Brain Tumours: The Signs and Symptoms

Brain tumours are regarded as one of the less common cancers, representing just 1.8% of all cancers, yet they often feature at the worse end of statistical measures such as mortality, years of life lost (YLL) and caregiver burden. Whilst not all brain tumours are cancerous, benign tumours can result in similar symptoms. The road to better outcomes for brain tumour patients is signposted by more funding, more research, and ultimately more effective treatments, but it starts with increased awareness and education. The International Brain Tumour Awareness Week (22-29 October 2016) provides an opportunity for people from around the world to organise or participate in an awareness raising activity for brain tumours.

What causes brain cancer?

Many different types of brain tumours and brain cancers exist, which means that the cause for each is very different and sometimes is not known. This is why we need to invest in research. For the vast majority of people with a brain tumour, no outside cause can be clearly identified. Most astrocytomas and oligodendrogliomas occur when there is damage (a mutation) in genes that control how a cell grows and multiplies. The cells with the gene mutation develop into the tumour, but the abnormality cannot be inherited by the person’s children.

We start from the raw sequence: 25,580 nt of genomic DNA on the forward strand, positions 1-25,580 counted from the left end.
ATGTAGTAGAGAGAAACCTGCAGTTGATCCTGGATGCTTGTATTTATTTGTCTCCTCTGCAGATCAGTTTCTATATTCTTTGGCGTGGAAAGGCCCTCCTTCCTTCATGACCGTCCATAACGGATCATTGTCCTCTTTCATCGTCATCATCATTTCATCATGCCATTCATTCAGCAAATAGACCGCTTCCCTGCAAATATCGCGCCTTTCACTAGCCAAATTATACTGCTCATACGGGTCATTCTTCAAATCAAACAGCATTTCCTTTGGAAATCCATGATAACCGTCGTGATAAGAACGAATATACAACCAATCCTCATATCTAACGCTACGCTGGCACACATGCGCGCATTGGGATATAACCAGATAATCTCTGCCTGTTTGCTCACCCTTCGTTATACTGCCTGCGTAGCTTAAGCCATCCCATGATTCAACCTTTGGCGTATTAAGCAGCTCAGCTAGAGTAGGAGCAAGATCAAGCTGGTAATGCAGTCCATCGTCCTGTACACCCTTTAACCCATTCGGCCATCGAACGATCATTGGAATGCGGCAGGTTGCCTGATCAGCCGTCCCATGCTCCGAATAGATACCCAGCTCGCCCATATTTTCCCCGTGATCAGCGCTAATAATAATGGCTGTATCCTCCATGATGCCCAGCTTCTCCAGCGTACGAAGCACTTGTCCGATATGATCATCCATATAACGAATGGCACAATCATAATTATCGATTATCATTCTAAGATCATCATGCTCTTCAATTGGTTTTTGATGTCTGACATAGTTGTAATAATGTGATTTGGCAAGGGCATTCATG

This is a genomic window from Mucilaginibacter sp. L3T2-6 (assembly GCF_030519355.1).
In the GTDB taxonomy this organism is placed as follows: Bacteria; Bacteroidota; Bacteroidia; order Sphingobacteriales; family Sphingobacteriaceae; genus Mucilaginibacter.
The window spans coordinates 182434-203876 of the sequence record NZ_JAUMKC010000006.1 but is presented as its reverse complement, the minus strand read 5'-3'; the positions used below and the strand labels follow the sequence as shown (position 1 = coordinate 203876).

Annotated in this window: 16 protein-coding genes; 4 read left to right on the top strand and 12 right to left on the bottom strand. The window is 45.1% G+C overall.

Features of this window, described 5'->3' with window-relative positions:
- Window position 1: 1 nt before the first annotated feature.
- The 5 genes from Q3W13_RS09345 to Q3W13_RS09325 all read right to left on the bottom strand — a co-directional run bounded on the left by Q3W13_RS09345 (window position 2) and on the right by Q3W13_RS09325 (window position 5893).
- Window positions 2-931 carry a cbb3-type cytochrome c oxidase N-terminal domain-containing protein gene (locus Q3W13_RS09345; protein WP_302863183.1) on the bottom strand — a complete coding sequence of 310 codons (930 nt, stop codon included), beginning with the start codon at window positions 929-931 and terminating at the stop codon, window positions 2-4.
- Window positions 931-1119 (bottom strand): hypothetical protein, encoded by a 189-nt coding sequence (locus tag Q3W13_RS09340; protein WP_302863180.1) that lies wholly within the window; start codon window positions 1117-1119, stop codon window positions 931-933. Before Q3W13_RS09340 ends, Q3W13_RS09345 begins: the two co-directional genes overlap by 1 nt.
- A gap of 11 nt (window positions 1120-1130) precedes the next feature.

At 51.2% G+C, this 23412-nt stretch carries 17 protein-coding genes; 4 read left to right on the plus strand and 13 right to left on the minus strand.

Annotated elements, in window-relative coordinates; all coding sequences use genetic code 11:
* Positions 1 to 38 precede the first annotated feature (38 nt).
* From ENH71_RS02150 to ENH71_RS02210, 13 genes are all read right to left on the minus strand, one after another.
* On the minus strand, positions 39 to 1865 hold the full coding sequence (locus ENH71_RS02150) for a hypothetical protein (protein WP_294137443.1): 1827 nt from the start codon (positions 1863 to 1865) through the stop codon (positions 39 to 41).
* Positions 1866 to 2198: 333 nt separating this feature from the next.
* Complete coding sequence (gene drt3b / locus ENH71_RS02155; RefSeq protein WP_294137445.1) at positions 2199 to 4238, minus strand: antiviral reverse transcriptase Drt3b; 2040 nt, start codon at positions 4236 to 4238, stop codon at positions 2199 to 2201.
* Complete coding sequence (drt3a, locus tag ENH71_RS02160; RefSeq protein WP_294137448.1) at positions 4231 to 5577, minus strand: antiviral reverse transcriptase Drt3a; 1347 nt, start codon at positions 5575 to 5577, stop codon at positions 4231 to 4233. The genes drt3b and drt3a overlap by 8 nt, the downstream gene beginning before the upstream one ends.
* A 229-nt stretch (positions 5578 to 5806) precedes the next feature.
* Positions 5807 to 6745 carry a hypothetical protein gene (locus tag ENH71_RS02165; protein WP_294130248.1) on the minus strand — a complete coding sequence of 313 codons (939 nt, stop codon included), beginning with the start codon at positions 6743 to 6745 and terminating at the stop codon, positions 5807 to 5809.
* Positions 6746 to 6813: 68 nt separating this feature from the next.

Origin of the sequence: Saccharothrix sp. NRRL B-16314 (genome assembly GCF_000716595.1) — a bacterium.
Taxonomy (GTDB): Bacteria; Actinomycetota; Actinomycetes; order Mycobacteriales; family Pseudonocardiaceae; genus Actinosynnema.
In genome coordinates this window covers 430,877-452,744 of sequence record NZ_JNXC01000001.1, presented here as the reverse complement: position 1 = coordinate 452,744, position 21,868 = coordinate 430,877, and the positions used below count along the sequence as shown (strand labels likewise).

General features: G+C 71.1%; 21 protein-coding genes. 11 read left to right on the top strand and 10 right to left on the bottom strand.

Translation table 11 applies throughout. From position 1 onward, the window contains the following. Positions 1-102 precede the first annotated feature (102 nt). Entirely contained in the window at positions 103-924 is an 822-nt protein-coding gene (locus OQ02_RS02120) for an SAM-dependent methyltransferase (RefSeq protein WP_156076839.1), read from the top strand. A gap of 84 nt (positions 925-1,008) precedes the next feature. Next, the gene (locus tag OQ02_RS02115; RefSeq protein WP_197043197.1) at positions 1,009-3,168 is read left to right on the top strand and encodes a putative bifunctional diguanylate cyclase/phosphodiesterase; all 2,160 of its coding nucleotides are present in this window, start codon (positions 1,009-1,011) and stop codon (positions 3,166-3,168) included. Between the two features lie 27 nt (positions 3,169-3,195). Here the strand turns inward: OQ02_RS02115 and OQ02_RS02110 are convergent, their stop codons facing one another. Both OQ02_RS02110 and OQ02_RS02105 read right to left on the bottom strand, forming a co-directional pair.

What are the symptoms of a brain tumour?

The symptoms of a brain tumour vary widely and depend on what part of the brain the tumour is pressing on. Symptoms may be associated with the type, size, and/or location of the tumour. Symptoms may also be caused by the treatments used to manage it. Surgery, radiation, chemotherapy, and other treatments all have the potential to generate new symptoms as they work to reduce the impact of the tumour.

Common symptoms include:

  • Headaches
  • Seizures
  • Sensory (touch) and motor (movement control) loss
  • Deep venous thrombosis (dvt, or blood clot)
  • Hearing loss
  • Vision loss
  • Fatigue
  • Depression
  • Behavioural and cognitive (thinking) changes
  • Endocrine dysfunction (hormone/gland changes).    
  • Nausea and vomiting
  • Difficulty in speaking, or thinking of words (dysphasia)
  • Disturbed vision, hearing, smell or taste
  • Weakness or paralysis in part of the body
  • General irritability, drowsiness or a change in personality
  • Flashbacks
  • Loss of memory

These symptoms may be caused by other conditions; however, they are warning signs. Each may mean a tumour (either malignant or benign) and should be checked by your doctor.

More Information

More information about brain tumour symptoms and diagnosis can be found here from the Brain Foundation in Australia or here from.

To find out more about Brain Tumour Awareness Week click here.  

Further Questions?

If you have further questions, we recommend speaking to a healthcare professional. 

Sourced from Cure Brain Cancer in Health Facts
25 Oct 2016

Sourced from
Cure Brain Cancer

25 Oct 2016
Health Facts

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